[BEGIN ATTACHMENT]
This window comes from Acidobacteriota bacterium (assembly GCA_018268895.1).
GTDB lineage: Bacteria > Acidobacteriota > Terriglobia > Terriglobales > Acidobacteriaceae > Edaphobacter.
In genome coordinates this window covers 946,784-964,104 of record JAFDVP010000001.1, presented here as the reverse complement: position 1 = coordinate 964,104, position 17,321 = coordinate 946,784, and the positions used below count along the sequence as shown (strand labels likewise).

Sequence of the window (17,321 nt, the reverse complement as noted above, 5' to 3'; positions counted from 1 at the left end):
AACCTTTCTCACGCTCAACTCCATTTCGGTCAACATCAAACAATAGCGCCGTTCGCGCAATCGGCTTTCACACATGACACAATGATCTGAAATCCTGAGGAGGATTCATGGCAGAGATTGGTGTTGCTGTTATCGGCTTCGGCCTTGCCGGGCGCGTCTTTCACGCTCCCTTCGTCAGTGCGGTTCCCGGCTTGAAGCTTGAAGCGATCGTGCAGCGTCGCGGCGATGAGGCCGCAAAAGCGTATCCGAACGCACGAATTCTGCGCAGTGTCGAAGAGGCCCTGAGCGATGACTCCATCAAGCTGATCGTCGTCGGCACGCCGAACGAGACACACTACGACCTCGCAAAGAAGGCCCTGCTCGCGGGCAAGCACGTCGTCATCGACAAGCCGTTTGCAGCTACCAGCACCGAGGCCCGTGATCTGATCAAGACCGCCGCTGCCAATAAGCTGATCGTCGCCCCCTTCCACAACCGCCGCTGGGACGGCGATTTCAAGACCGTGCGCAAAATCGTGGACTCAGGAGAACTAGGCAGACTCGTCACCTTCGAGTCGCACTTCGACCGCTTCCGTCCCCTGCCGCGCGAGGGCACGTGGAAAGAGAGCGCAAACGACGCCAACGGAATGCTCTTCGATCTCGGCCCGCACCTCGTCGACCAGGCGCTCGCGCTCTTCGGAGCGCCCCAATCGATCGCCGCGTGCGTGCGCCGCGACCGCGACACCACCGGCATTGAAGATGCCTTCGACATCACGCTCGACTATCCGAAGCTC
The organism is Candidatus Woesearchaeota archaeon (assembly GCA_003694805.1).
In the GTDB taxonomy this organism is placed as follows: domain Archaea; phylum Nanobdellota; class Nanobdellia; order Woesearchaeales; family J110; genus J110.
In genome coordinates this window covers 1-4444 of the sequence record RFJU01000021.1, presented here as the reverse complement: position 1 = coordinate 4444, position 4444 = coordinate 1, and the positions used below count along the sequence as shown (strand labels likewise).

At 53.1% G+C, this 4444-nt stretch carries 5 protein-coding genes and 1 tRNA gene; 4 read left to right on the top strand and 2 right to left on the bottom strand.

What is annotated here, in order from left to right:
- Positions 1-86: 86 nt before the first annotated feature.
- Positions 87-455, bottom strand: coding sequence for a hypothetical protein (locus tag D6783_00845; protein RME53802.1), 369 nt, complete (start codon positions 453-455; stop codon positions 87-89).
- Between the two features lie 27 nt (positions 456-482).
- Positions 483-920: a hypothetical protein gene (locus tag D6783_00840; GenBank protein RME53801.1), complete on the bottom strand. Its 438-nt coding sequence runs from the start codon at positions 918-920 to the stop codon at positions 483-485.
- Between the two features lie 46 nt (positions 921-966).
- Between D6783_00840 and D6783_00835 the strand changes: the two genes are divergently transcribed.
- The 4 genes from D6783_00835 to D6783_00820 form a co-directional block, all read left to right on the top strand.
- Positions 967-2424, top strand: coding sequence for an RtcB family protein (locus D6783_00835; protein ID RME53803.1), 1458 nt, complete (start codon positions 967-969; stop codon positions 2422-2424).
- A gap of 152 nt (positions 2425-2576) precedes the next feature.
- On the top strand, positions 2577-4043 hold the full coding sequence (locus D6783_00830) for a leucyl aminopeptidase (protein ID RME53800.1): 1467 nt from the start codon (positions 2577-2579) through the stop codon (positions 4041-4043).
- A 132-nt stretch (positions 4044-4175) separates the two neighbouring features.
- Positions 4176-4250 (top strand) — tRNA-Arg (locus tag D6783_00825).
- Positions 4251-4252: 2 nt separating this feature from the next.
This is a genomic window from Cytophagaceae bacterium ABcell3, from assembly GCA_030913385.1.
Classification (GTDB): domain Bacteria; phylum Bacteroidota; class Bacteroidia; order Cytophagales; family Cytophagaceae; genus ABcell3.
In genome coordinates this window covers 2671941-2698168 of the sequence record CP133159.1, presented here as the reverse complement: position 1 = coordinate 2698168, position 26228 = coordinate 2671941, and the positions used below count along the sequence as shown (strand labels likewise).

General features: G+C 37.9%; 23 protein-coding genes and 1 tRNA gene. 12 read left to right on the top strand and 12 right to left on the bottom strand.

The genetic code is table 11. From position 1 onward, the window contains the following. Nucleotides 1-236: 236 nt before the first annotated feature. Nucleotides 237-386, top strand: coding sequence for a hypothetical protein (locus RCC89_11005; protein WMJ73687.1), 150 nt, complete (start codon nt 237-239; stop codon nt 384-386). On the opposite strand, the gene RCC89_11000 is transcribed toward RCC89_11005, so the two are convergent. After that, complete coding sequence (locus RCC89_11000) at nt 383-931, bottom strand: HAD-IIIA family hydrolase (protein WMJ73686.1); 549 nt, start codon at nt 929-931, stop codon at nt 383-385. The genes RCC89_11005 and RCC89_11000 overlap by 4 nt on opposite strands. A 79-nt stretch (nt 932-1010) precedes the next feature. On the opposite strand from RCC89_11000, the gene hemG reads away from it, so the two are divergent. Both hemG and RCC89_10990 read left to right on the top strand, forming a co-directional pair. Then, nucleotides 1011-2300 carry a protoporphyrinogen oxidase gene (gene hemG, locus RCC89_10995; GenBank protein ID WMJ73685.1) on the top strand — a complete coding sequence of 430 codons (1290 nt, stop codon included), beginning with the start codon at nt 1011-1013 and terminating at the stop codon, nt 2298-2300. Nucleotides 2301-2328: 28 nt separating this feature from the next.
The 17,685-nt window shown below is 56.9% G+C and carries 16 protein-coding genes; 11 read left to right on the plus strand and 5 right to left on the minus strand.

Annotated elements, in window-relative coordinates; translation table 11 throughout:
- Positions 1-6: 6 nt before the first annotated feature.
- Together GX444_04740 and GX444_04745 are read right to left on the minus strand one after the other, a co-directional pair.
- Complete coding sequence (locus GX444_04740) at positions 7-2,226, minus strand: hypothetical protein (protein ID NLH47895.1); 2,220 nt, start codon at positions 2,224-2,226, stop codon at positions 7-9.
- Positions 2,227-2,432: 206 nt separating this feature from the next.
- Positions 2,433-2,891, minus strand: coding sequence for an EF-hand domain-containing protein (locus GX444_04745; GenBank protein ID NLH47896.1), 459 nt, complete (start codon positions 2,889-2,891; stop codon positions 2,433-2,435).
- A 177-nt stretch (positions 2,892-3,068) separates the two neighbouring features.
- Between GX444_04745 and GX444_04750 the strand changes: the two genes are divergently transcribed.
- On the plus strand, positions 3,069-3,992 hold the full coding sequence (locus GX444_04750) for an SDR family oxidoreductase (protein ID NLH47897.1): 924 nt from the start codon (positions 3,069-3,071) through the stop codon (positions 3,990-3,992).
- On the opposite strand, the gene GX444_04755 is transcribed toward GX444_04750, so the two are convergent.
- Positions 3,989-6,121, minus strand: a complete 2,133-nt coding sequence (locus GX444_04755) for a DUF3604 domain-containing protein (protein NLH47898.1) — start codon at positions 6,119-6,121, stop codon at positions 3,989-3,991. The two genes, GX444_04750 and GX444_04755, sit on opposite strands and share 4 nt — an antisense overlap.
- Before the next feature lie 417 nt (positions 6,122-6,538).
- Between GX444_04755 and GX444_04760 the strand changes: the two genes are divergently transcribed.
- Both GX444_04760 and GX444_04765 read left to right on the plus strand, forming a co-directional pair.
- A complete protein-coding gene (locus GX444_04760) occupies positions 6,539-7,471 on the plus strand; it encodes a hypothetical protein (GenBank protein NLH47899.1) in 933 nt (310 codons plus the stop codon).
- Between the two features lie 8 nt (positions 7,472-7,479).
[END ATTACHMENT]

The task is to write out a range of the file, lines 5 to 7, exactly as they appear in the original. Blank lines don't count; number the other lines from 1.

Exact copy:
AACCTTTCTCACGCTCAACTCCATTTCGGTCAACATCAAACAATAGCGCCGTTCGCGCAATCGGCTTTCACACATGACACAATGATCTGAAATCCTGAGGAGGATTCATGGCAGAGATTGGTGTTGCTGTTATCGGCTTCGGCCTTGCCGGGCGCGTCTTTCACGCTCCCTTCGTCAGTGCGGTTCCCGGCTTGAAGCTTGAAGCGATCGTGCAGCGTCGCGGCGATGAGGCCGCAAAAGCGTATCCGAACGCACGAATTCTGCGCAGTGTCGAAGAGGCCCTGAGCGATGACTCCATCAAGCTGATCGTCGTCGGCACGCCGAACGAGACACACTACGACCTCGCAAAGAAGGCCCTGCTCGCGGGCAAGCACGTCGTCATCGACAAGCCGTTTGCAGCTACCAGCACCGAGGCCCGTGATCTGATCAAGACCGCCGCTGCCAATAAGCTGATCGTCGCCCCCTTCCACAACCGCCGCTGGGACGGCGATTTCAAGACCGTGCGCAAAATCGTGGACTCAGGAGAACTAGGCAGACTCGTCACCTTCGAGTCGCACTTCGACCGCTTCCGTCCCCTGCCGCGCGAGGGCACGTGGAAAGAGAGCGCAAACGACGCCAACGGAATGCTCTTCGATCTCGGCCCGCACCTCGTCGACCAGGCGCTCGCGCTCTTCGGAGCGCCCCAATCGATCGCCGCGTGCGTGCGCCGCGACCGCGACACCACCGGCATTGAAGATGCCTTCGACATCACGCTCGACTATCCGAAGCTC
The organism is Candidatus Woesearchaeota archaeon (assembly GCA_003694805.1).
In the GTDB taxonomy this organism is placed as follows: domain Archaea; phylum Nanobdellota; class Nanobdellia; order Woesearchaeales; family J110; genus J110.